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36

NCCN Guidelines for Patients

®

Prostate Cancer, Version 1.2016

4 Overview of cancer treatments

Radiation therapy

Radiation therapy

Radiation therapy is a cancer treatment that uses

high-energy rays. The rays damage DNA. This either

kills the cancer cells or stops new cancer cells from

being made. Radiation can also harm normal cells.

Radiation therapy is an option for many men with

prostate cancer. Radiation therapy may be given to

your pelvic lymph nodes as well as to your prostate.

The two ways to give radiation are discussed next.

External beam radiation therapy

Most often, EBRT (

e

xternal

b

eam

r

adiation

t

herapy)

is the method used to treat prostate cancer. This

method delivers radiation from outside your body

using a large machine. The radiation passes through

your skin and other tissue to reach the tumor.

Simulation

Treatment planning with a simulation session is

needed. During simulation, pictures of the tumor will

be taken with an imaging scan. Pictures are taken

after your body is moved into the position needed for

treatment.

Using the scans, your treatment team will plan the

best radiation dose, number and shape of radiation

beams, and number of treatment sessions. Beams

are shaped with computer software and hardware

added to the radiation machine. Radiation beams are

aimed at the tumor with help from ink marks on the

skin or marker seeds in the tumor.

Receiving treatment

During treatment, you will lie on a table in the same

position as done for simulation. Devices may be used

to keep you from moving so that the radiation targets

the tumor. You will be alone while the technician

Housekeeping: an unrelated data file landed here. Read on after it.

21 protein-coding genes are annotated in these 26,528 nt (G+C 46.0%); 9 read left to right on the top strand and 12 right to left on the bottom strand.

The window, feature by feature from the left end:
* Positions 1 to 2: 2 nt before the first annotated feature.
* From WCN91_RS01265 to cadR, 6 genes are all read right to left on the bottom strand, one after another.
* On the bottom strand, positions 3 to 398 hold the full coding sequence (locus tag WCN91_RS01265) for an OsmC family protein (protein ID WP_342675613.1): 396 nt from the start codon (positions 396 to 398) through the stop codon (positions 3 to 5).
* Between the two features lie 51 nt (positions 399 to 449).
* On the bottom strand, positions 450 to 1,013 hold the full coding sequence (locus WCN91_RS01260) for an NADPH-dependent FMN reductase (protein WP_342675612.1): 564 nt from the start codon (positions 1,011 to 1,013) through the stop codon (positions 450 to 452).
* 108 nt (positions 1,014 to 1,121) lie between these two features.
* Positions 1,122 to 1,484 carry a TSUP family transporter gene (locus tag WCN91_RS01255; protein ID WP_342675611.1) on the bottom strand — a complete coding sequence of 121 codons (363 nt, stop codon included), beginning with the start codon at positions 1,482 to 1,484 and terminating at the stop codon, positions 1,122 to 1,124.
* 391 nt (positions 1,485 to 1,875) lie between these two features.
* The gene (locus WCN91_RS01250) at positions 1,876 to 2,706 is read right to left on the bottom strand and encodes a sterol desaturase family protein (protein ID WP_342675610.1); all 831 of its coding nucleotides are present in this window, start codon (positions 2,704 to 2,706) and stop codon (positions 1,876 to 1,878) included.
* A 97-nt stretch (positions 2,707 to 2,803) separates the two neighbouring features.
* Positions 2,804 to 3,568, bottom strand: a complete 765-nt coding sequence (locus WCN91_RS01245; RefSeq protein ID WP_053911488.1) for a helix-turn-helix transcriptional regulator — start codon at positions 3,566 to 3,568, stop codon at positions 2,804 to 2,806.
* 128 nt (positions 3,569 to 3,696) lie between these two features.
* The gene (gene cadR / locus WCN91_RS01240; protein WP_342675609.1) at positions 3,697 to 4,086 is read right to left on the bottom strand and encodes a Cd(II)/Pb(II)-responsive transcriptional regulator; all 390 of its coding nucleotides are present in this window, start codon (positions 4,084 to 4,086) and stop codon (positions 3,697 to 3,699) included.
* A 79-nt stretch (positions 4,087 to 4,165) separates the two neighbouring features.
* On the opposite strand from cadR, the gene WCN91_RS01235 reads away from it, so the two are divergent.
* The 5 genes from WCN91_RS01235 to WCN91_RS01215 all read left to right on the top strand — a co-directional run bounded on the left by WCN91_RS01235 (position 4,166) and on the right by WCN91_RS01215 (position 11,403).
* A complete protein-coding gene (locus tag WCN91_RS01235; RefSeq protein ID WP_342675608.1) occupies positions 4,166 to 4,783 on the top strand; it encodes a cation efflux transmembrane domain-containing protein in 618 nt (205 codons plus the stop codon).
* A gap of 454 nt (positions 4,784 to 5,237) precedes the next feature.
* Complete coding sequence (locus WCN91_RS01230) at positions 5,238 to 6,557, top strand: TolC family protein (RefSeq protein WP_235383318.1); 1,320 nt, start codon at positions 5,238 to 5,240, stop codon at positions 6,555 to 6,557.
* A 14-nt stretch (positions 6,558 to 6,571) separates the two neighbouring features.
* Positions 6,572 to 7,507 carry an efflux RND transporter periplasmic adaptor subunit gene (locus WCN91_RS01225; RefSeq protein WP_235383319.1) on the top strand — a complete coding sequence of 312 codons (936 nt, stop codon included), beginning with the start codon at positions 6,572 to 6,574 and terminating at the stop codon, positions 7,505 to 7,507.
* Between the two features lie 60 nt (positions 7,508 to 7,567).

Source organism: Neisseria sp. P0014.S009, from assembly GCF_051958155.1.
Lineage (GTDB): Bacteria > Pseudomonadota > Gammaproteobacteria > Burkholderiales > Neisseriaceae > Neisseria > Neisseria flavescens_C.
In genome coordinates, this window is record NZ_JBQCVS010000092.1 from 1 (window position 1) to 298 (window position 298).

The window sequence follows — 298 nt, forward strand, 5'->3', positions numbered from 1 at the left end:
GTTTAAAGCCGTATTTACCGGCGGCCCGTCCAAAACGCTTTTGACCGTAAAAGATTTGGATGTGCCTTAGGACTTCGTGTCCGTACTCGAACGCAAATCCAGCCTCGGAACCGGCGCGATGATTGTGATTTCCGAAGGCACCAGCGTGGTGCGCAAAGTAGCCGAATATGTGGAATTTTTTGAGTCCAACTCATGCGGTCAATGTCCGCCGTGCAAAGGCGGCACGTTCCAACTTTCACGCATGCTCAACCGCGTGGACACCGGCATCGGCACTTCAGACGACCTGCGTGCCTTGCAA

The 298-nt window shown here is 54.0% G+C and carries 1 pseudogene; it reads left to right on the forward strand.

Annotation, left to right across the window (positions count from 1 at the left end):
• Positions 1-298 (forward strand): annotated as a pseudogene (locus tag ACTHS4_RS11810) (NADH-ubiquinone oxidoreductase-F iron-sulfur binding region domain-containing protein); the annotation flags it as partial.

operates the machine from a nearby room. He or she

will be able to see, hear, and speak with you at all

times.

As treatment is given, you may hear noises. One

session often takes less than 10 minutes. EBRT is

given 5 days a week for about 8 to 9 weeks, although

there is growing interest in shortening the length of

treatment.

Often, ADT (

a

ndrogen

d

eprivation

t

herapy) is used

with EBRT. ADT is described later in this chapter.

Many studies have shown that adding ADT to EBRT

improves treatment outcomes when prostate cancers

are more aggressive. ADT has side effects so it

shouldn’t be used unless needed. Some men require

short-term (4 to 6 months) ADT. Other men are on

ADT for 24 to 36 months.

Radiation techniques

There are multiple types of EBRT. For prostate

cancer, 3D-CRT (

three

-

d

imensional

c

onformal

r

adiation

t

herapy) or IMRT (

i

ntensity-

m

odulated

r

adiation

t

herapy) may be used. In 3D-CRT, the

radiation beams match the shape of your tumor to

avoid healthy tissues. IMRT is a more precise type

of 3D-CRT that may be used especially for more

aggressive prostate cancer. The radiation beam is

divided into smaller beams, and the strength of each

beam can vary.

The prostate can slightly shift within the body. Tumors

may also change shape and size between and during

treatment visits. IGRT (

i

mage-

g

uided

r

adiation

t

herapy) can improve how well 3D-CRT and IMRT

target the tumor.

IGRT uses a machine that delivers radiation and also

takes pictures of the tumor. Pictures can be taken

right before or during treatment. These pictures are

compared to the ones taken during simulation. If

needed, changes will be made to your body position

or the radiation beams.

There are different types of radiation beams. 3D-CRT

and IMRT are x-ray–based treatments. They use